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Bank by bank breakdown of stress test results

UPDATE: These are the actual results:

Ten of the 19 largest U.S. financial institutions will be required to raise a combined $75 billion in capital, as the U.S. government for the first time divided healthy banks from those which may need help to weather a worsening economy.

U.S. officials stressed that the move to bolster capital needs to occur across the banking industry, not just at the 19 largest firms. Treasury Secretary Timothy Geithner said the department will reopen programs to make capital available to banks of all sizes, suggesting the U.S. government’s intervention in the financial markets could go on longer than expected. “It’s very important that the rest of the system has the access to capital,” Mr. Geithner said.

Appearing alongside Federal Reserve Chairman Ben Bernanke and Comptroller of the Currency John Dugan, Mr. Geithner said indications from banks was that they are “reasonably confident” they can raise the needed capital.

Mr. Bernanke said the results show that the quality, more than the quantity, of capital at the banks is what needs to be improved.

“The results released today should provide considerable comfort to investors and the public,” Bernanke said, saying definitively that the tests were “not tests of solvency.”

Bank of America Corp., Citigroup Inc., Wells Fargo & Co., GMAC LLC and Morgan Stanley were told they need to raise capital due to the results of the government’s stress tests. Regions Financial Corp., Fifth Third Bancorp, KeyCorp, PNC Financial Services Group Inc. and SunTrust Banks also were told to bolster their reserves.

By contrast, J.P. Morgan Chase & Co., Goldman Sachs Group Inc., American Express Co., BB&T Corp. , State Street Corp., MetLife Inc., Bank of New York Mellon Corp., US Bancorp and Capital One Financial Corp. don’t need to raise additional capital. Bank of America must raise nearly $34 billion in capital, more than any of its peers. All 10 banks will need to raise Tier 1 common capital to bolster their reserves.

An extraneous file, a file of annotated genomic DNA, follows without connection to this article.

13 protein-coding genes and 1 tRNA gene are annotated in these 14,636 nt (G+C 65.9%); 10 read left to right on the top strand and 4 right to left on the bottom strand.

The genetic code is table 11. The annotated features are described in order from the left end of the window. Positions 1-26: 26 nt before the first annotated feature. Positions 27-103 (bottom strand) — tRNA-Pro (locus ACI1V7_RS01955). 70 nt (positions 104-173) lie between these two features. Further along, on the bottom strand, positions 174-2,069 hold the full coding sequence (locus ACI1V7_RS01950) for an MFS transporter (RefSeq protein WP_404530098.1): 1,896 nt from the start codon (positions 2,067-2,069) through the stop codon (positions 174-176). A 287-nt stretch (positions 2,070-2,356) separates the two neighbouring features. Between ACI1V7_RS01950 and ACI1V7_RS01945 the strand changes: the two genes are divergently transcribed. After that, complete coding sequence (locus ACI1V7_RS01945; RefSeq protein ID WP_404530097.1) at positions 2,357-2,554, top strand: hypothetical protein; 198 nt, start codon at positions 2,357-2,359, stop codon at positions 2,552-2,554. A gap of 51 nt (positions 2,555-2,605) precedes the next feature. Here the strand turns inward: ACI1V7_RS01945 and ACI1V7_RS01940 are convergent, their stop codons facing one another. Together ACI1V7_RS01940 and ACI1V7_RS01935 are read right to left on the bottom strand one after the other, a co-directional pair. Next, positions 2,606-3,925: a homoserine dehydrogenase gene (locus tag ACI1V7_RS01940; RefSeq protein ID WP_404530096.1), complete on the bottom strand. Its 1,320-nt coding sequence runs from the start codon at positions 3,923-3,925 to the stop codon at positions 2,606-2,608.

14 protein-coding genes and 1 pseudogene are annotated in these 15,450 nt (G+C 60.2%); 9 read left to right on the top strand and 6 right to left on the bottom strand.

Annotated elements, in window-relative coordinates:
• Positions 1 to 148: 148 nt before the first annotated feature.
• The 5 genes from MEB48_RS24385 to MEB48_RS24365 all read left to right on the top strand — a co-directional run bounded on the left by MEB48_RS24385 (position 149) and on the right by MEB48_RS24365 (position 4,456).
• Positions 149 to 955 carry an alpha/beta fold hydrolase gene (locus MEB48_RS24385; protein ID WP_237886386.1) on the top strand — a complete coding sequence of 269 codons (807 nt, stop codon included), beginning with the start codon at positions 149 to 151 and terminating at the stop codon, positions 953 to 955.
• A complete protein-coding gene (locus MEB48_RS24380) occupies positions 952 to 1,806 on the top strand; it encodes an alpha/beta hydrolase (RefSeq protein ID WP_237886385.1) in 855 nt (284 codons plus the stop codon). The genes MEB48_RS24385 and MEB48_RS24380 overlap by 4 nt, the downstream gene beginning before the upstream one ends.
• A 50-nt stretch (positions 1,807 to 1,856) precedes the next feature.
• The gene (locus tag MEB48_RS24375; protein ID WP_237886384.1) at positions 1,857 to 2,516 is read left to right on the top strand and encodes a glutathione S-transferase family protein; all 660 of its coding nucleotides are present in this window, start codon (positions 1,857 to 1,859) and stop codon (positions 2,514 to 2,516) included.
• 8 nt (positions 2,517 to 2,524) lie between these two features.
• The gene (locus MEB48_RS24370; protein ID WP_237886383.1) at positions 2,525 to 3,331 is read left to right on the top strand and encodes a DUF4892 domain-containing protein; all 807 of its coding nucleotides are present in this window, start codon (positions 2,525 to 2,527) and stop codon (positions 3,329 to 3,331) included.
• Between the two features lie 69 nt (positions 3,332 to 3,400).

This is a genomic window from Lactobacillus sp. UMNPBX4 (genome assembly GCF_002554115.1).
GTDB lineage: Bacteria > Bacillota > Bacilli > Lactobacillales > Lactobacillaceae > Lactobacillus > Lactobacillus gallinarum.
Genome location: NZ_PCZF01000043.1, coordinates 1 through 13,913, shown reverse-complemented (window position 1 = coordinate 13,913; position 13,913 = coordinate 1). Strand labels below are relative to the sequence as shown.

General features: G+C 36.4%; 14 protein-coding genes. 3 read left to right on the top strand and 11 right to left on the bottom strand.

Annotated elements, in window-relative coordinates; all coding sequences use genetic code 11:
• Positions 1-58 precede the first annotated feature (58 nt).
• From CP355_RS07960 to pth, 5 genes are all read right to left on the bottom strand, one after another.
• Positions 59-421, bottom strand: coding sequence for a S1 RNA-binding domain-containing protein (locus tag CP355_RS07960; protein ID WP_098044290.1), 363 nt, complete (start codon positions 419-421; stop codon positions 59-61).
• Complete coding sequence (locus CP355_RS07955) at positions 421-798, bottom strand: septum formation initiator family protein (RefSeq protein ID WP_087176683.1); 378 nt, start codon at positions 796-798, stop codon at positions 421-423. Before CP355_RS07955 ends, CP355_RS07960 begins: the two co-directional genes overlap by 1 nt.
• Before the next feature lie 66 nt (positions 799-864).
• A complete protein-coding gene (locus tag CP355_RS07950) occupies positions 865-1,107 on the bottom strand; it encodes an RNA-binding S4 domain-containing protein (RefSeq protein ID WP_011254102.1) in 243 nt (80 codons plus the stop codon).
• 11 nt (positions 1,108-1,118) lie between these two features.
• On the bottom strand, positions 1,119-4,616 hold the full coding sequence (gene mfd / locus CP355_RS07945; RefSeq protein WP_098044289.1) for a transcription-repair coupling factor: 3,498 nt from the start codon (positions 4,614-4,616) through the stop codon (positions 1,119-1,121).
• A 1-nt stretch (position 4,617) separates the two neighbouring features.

I will have more to say after I look a bit deeper.  Below is the actual Fed document.  Followed by the original post about what would be expected.

Stress Tests Results (pdf) – Federal Reserve

The Wall Street Journal has a bank by bank breakdown of the stress tests. Here is the lead-in of what they expected  (emphasis added):

With the government’s stress tests under their belts, the nation’s 19 biggest banks likely will start racing to raise required capital or repay the funds they received under the Troubled Asset Relief Program. Among companies told they need at least $65 billion of fresh capital, the lucky ones will be able to tap the public markets or convert preferred shares into common equity. Those that can’t will find themselves with few options. They will either need to tap the government’s coffers for additional capital or sell valuable assets. Few analysts see an immediate rush into mergers and acquisitions, particularly since buyers remain scarce. Although rising unemployment will likely continue taking a big bite out of bank balance sheets this year, there is a growing sense that the banking system will be able to absorb those losses. Still, a run on deposits or sudden liquidity drain could prompt the government to force consolidation. Here is a company-by-company breakdown of the expected results for the 19 banks that underwent a government stress test, as well as indications of where they will go from here:

See the rest of the article at the link below.

Source Raising Capital After Stress Tests – WSJ

About 

Edward Harrison is the founder of Credit Writedowns and a former career diplomat, investment banker and technology executive with over twenty years of business experience. He is also a regular economic and financial commentator on BBC World News, CNBC Television, Business News Network, CBC, Fox Television and RT Television. He speaks six languages and reads another five, skills he uses to provide a more global perspective. Edward holds an MBA in Finance from Columbia University and a BA in Economics from Dartmouth College. Edward also writes a premium financial newsletter. Sign up here for a free trial.